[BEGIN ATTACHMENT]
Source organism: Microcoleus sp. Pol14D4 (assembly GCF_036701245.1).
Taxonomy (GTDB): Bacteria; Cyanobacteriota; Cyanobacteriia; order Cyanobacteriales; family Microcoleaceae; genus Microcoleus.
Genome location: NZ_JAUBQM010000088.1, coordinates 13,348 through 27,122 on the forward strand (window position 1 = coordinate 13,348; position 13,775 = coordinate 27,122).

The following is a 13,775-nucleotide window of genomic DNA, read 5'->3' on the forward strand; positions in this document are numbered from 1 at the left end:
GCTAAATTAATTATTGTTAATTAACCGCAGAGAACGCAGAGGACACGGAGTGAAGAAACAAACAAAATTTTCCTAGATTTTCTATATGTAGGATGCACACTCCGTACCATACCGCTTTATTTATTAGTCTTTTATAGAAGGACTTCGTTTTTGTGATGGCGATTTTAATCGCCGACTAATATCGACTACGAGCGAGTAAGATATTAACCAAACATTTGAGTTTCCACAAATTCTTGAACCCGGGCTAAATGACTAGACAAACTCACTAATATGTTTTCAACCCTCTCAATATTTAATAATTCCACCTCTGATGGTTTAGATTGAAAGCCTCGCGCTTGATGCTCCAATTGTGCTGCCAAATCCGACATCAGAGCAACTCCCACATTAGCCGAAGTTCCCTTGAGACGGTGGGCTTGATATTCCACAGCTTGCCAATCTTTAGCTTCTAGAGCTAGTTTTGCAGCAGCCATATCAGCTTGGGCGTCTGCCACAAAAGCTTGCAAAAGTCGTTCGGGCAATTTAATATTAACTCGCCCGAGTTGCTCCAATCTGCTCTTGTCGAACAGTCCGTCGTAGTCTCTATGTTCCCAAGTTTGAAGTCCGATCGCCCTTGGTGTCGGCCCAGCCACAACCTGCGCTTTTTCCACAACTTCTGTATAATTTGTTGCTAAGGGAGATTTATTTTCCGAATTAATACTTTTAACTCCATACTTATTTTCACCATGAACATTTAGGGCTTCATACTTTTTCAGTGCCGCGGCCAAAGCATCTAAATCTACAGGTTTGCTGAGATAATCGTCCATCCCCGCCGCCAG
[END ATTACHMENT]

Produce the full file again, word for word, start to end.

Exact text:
Source organism: Microcoleus sp. Pol14D4 (assembly GCF_036701245.1).
Taxonomy (GTDB): Bacteria; Cyanobacteriota; Cyanobacteriia; order Cyanobacteriales; family Microcoleaceae; genus Microcoleus.
Genome location: NZ_JAUBQM010000088.1, coordinates 13,348 through 27,122 on the forward strand (window position 1 = coordinate 13,348; position 13,775 = coordinate 27,122).

The following is a 13,775-nucleotide window of genomic DNA, read 5'->3' on the forward strand; positions in this document are numbered from 1 at the left end:
GCTAAATTAATTATTGTTAATTAACCGCAGAGAACGCAGAGGACACGGAGTGAAGAAACAAACAAAATTTTCCTAGATTTTCTATATGTAGGATGCACACTCCGTACCATACCGCTTTATTTATTAGTCTTTTATAGAAGGACTTCGTTTTTGTGATGGCGATTTTAATCGCCGACTAATATCGACTACGAGCGAGTAAGATATTAACCAAACATTTGAGTTTCCACAAATTCTTGAACCCGGGCTAAATGACTAGACAAACTCACTAATATGTTTTCAACCCTCTCAATATTTAATAATTCCACCTCTGATGGTTTAGATTGAAAGCCTCGCGCTTGATGCTCCAATTGTGCTGCCAAATCCGACATCAGAGCAACTCCCACATTAGCCGAAGTTCCCTTGAGACGGTGGGCTTGATATTCCACAGCTTGCCAATCTTTAGCTTCTAGAGCTAGTTTTGCAGCAGCCATATCAGCTTGGGCGTCTGCCACAAAAGCTTGCAAAAGTCGTTCGGGCAATTTAATATTAACTCGCCCGAGTTGCTCCAATCTGCTCTTGTCGAACAGTCCGTCGTAGTCTCTATGTTCCCAAGTTTGAAGTCCGATCGCCCTTGGTGTCGGCCCAGCCACAACCTGCGCTTTTTCCACAACTTCTGTATAATTTGTTGCTAAGGGAGATTTATTTTCCGAATTAATACTTTTAACTCCATACTTATTTTCACCATGAACATTTAGGGCTTCATACTTTTTCAGTGCCGCGGCCAAAGCATCTAAATCTACAGGTTTGCTGAGATAATCGTCCATCCCCGCCGCCAG